Rivers and streams in Iceland come in varying shapes and sizes, and they do not share a single origin. These surface running waters are of three different types: runoff from impermeable bedrock, groundwater from loose or porous strata, and meltwater from snowdrifts or glaciers.

An area of land in which water flows into a single river or other common outlet is called a drainage basin or catchment area. The boundary between these catchment areas is known as the water divide. The largest catchment areas in Iceland are those of the rivers Jökulsá á Fjöllum (7,750 km2) and Þjórsá (7,530 km2). Þjórsá is Iceland’s longest river, 230 km long, but Jökulsá á Fjöllum is a close second at 206 km. Although the natural catchment area of Jökulsá á Fjöllum is larger, the average discharge is much less. Under natural conditions, the average discharge at the mouth of the Þjórsá river is 383 m3/sec. The average discharge of the Ölfusá river measures an even higher 440 m3/sec. For Jökulsá á Fjöllum, this figure is 212 m3/sec. The reason for this disparity is that the catchment areas of the Þjórsá and Ölfusá rivers are in South Iceland, while Jökulsá á Fjöllum is in Northeast Iceland, to the north of the highland glaciers. This area receives much less precipitation.

Surface running waters in Iceland can be classified into three categories on the basis of their origin and their geomorphological settings:

  • Direct-runoff rivers are found in areas where the bedrock is fairly impermeable and altered or in regions of West, North, and East Iceland where the basalt bedrock is from the Miocene-Pliocene Succession (the Blágrýti bedrock). These rivers typically have no clear source. They originate as streamlets in depressions and valleys, growing gradually larger as they flow down the river’s channel. The discharge of direct-runoff rivers depends greatly on the local climate, and flooding is common. Rains cause these rivers to swell rapidly, but they dwindle in droughts and freezing weather. The water temperature in direct-runoff rivers is closely tied to the air temperature. These rivers are warm in summer but cold in winter. When air temperatures dip below freezing, they quickly become choked with ice, thus often swelling before they eventually freeze over. During cold weather, the level of direct-runoff rivers thus remains low, and flow can cease altogether. During thaws, they grow rapidly again, shaking off the ice and bursting downstream. Hummocky ice cover or ice jams often form in them, causing them to overflow their banks. Fluvial sediment can sometimes colour the swelling river a dark rust-brown.
  • Spring-fed rivers and streams have a clear source, namely springs in lava fields, hyaloclastite areas, and bedrock from the Pliocene-Pleistocene Succession (the Grágrýti bedrock). These springs are often powerful, and spring-fed rivers sometimes reach their full size near their source. The discharge and temperature of spring-fed rivers remains constant year-round. Fluctuations in air temperature and precipitation thus have little effect on spring-fed rivers. Flooding is rare, occurring mainly during winter or spring thaws, when the ground remains frozen and thus prevents local precipitation and meltwater from soaking into the earth. Spring-fed rivers never freeze at their source, but they can freeze over downstream in very severe frost conditions.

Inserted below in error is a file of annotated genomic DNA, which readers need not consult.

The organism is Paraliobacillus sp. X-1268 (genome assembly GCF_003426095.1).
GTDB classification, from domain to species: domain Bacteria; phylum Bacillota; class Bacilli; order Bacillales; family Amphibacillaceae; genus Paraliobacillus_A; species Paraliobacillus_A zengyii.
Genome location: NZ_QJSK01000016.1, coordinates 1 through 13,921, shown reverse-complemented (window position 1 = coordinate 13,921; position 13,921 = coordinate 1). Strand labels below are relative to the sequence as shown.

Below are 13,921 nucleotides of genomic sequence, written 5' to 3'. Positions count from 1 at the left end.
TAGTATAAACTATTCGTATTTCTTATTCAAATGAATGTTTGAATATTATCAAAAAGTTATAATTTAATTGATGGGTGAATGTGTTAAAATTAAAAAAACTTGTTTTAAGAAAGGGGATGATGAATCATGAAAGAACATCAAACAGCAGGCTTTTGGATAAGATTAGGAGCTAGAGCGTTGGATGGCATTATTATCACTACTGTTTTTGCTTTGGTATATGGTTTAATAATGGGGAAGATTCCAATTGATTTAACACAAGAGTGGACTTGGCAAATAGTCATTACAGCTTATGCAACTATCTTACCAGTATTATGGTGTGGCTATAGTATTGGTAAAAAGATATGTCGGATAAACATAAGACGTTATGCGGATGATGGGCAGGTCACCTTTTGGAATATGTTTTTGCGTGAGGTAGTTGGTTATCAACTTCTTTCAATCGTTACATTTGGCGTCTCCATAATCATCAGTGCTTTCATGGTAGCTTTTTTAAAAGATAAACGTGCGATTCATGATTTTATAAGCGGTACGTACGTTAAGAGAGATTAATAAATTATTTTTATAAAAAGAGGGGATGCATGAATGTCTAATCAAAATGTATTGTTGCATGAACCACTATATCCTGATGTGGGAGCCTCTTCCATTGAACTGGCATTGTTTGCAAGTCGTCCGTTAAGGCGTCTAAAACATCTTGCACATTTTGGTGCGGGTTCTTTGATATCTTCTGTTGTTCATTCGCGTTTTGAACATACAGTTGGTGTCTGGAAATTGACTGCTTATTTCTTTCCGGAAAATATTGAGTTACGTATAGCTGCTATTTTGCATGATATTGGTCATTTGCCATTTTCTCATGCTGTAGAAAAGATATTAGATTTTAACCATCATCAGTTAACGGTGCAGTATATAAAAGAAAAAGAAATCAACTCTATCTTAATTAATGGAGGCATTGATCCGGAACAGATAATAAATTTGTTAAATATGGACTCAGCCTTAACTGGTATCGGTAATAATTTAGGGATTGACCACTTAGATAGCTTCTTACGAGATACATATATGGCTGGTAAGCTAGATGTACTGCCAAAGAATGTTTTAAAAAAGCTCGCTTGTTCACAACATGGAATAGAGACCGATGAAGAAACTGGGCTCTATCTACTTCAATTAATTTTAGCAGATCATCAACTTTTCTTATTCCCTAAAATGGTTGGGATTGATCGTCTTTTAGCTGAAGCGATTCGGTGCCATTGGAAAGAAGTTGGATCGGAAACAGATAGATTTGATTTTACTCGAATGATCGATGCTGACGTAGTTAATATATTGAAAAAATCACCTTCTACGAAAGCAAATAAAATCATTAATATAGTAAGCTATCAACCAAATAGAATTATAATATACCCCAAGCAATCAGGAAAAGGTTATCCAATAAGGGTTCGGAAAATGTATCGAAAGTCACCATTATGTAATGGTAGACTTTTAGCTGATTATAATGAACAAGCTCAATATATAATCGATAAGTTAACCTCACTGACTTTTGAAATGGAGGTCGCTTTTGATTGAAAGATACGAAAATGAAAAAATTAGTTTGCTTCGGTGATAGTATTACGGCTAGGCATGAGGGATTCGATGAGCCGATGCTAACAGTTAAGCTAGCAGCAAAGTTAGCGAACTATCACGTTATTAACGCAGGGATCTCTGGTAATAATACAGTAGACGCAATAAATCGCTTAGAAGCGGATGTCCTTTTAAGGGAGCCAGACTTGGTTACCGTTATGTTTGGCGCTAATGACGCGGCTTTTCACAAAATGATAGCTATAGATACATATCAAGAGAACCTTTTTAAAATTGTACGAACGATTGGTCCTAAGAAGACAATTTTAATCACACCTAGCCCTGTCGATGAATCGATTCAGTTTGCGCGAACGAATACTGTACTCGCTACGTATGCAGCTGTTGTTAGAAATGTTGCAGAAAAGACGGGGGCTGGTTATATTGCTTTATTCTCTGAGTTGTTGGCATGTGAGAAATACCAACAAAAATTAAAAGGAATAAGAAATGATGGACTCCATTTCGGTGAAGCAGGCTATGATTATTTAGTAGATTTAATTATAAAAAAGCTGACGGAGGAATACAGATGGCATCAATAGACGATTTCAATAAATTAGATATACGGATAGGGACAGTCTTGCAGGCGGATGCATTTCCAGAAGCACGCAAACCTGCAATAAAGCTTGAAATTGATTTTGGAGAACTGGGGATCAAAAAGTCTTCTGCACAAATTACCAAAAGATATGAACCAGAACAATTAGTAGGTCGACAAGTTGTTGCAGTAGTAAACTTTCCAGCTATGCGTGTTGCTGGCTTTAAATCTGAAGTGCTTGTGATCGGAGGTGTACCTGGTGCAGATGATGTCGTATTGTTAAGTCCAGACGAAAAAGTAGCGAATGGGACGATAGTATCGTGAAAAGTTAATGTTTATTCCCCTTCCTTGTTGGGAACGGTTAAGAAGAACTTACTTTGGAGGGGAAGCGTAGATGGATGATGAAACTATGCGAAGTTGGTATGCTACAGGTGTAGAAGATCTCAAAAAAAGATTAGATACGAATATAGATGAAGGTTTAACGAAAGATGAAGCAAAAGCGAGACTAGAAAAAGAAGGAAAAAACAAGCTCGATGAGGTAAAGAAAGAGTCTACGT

• Glacier-fed rivers emerge from under glaciers. The water flowing in these rivers is melted glacier ice. The volume of glacier-fed rivers is highly dependent on air temperature: they are vastly larger in the summer than in the winter. They reach their greatest size during the summer rains, when both rainwater and glacial meltwater cause them to swell. Glacier-fed rivers rise rapidly in warm, sunny weather, and there are regular daily fluctuations in discharge. At the glacial margin, discharge peaks between noon and three o’clock in the afternoon but is lowest in the morning at sunrise. The water temperature at the glacial margin is around 0°C, but farther downstream the water can reach a temperature of 15–20°C on a calm, sunny day in summer. Hummocky ice cover forms rapidly on glacier-fed rivers in winter conditions; they ordinarily freeze over in the first frosts. Glacier-fed rivers are a murky light grey in colour due to the fluvial sediment in them, consisting of detritus, mud, and clay that glaciers have scraped and scoured from their glacier beds. In frosty weather, the water in glacier-fed rivers can become almost a clear blue. 

Most larger rivers in Iceland are a combination of more than one of these types. For example, Jökulsá á Fjöllum is a glacier-fed river that also contains large quantities of spring water, which drains from Ódáðahraun and other lava fields in the catchment area. The same is true of Eyjafjarðará, which is classified as a direct-runoff river even though a considerable volume of spring water also flows into Eyjafjarðará. This spring water drains from young bedrock in the Central Highlands south of the fjord of Eyjafjörður and the Eyjafjarðardalur valley. Another river in North Iceland, Hörgá, is a direct-runoff river that is also fed by springs and myriad small glaciers in the mountains of the Tröllaskagi peninsula.